At the top of this post is a photo of a young man from Ireland at the same demonstration holding the Gandhi mask that the village’s creative popular committee handed out last Friday. Behind him in that photo are other youths from Ireland and Spain. And below are two more Irish men talking to two Americans. They’ve just been teargassed. The Irish youths are Labour Party and say that they are particularly sympathetic to Palestinians because of their history of colonization. One Irish youth said that the Hebrew signs on the walls of Palestinian businesses in occupied Hebron reminded him of the stuff he’s read about Nazis.

Europe is paying attention to this desperate arrangement. When will Americans stir– and shake off the endless status quo?

 irish1

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48 Responses

  1. eljay
    September 20, 2010, 7:20 am

    >> Just down the hill we run into a shepherd with a small herd of goats. He tells us that Israelis brought Jeeps and a backhoe to the site and dug it up, for what reason he has no idea. In an instant the emotion about the thieves changes, from one of dismay and contempt to one of rage and helplessness. Remember, we are deep inside the West Bank, on the land of Palestinian villages.

    Bloody shameful stuff. I’m sure a self-important “humanist” could rationalize it all away with several paragraphs of pseudo-intellectual flatulence, but to real people it is a real disgrace that calls for real accountability and justice.

    >> [Israeli President Shimon Peres] understands better than most the fundamental reality facing the State of Israel, that the status quo is unsustainable – now, that doesn’t mean that it can’t be sustained for a year or a decade, or two or three …

    It sure does take a while to get “better wheels” up to speed! I wonder if that’s because:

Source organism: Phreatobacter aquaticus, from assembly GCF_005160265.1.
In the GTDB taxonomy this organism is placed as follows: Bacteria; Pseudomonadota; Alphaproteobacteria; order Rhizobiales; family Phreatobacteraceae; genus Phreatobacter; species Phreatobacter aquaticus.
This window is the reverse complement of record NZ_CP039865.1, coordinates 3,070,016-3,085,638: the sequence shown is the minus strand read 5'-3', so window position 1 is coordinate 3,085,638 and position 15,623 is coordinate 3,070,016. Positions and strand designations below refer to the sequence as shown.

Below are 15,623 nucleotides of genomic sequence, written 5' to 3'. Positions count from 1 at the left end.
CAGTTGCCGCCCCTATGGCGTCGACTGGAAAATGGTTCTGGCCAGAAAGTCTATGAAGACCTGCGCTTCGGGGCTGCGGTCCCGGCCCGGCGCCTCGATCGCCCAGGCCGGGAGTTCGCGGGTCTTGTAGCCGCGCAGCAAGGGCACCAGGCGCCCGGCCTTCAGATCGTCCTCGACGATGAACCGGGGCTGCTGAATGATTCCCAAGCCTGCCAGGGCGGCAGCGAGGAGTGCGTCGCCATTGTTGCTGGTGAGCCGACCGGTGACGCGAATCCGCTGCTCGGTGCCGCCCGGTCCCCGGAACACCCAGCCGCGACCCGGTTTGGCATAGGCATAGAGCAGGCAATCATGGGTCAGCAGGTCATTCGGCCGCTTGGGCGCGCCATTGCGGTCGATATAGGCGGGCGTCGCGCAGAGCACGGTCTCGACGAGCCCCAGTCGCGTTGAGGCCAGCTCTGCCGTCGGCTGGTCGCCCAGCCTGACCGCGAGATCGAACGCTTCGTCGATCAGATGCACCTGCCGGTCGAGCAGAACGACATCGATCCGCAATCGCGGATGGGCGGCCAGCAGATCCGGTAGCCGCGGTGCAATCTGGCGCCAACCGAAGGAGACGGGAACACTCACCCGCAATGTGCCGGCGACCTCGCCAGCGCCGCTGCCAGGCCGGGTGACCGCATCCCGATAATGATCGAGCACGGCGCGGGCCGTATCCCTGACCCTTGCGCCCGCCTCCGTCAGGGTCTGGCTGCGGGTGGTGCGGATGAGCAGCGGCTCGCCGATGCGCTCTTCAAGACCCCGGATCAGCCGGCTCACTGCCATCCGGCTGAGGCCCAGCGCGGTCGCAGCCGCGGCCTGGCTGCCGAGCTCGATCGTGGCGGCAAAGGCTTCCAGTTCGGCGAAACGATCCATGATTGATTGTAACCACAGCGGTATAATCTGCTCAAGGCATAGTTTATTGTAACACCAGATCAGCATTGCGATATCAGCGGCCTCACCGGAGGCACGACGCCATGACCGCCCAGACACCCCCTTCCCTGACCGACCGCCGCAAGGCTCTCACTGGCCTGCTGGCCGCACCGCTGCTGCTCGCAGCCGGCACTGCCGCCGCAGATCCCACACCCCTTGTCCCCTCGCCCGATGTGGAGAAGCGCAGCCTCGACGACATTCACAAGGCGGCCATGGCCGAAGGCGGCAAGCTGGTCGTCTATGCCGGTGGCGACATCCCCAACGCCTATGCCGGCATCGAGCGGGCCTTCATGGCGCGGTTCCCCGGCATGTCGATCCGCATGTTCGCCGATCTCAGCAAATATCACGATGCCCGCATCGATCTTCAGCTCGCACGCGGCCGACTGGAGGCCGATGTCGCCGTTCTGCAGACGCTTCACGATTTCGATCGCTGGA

– It’s hard for those wheels to get good traction on the blood of Palestinians.
    – The old wheels of theft and oppression take a while to spool down, and they have to come to a complete stop before the “better wheels” can spool up.
    – The dream of a Greater Israel – democratic, of course – has not yet been realized.
    – Israel doesn’t give a rat’s @ss about the injustices it commits against Palestinians.

  2. Elliot
    September 20, 2010, 7:42 am

    Thank you, Phil. This is great reporting.
    – These personal stories are where the Israeli occupation translates into reality – and are the whole point of the Israeli campaign.
    South African novelist Nadine Gordimer writes eloquently about “waking up” to all the lies she had believed about Africans as a child. She realized in retrospect that she had believed that Black Africans didn’t want to swim in the pool, go to the library, get an education etc because the sum total of all the small acts of discrimination was that Blacks’ humanity became invisible. Israelis do not think of Palestinians as fellow human beings.

    – When I was in Israel in January a Palestinian taxi driver told me how the concrete security wall had cut his home and small neighborhood off from Jerusalem. Getting his kids to school in Jerusalem each day was a time consuming, draining effort.
    They were saved eventually by the Vatican. Since they are Christian they petitioned the Vatican repeatedly through various means until they succeeded in becoming a political issue between the Holy See and Israel. Under diplomatic pressure, Israel moved the wall and now this Palestinian’s neighborhood is inside the wall, in Israel.
    He told me he knew how lucky he was.

  3. Psychopathic god
    September 20, 2010, 8:13 am

    Our leader, a professor at Bir Zeit University, is upset about the hole. He explains that grave robbers and antiquities collectors who care nothing about Palestinian history have ripped this place apart. We all curse the thieves, and wonder what anyone can do about such vermin.
    Just down the hill we run into a shepherd with a small herd of goats. He tells us that Israelis brought Jeeps and a backhoe to the site and dug it up, for what reason he has no idea.

    naming the vermin:

    The large foyer opened into a vast space comprising a living and a dining area, with minimalist modern furniture. Near the white upholstered sofas was a floor-to-ceiling display case filled with antiquities from Israel, and large Chagall paintings hung on the walls. “We have only Chagalls,” he said.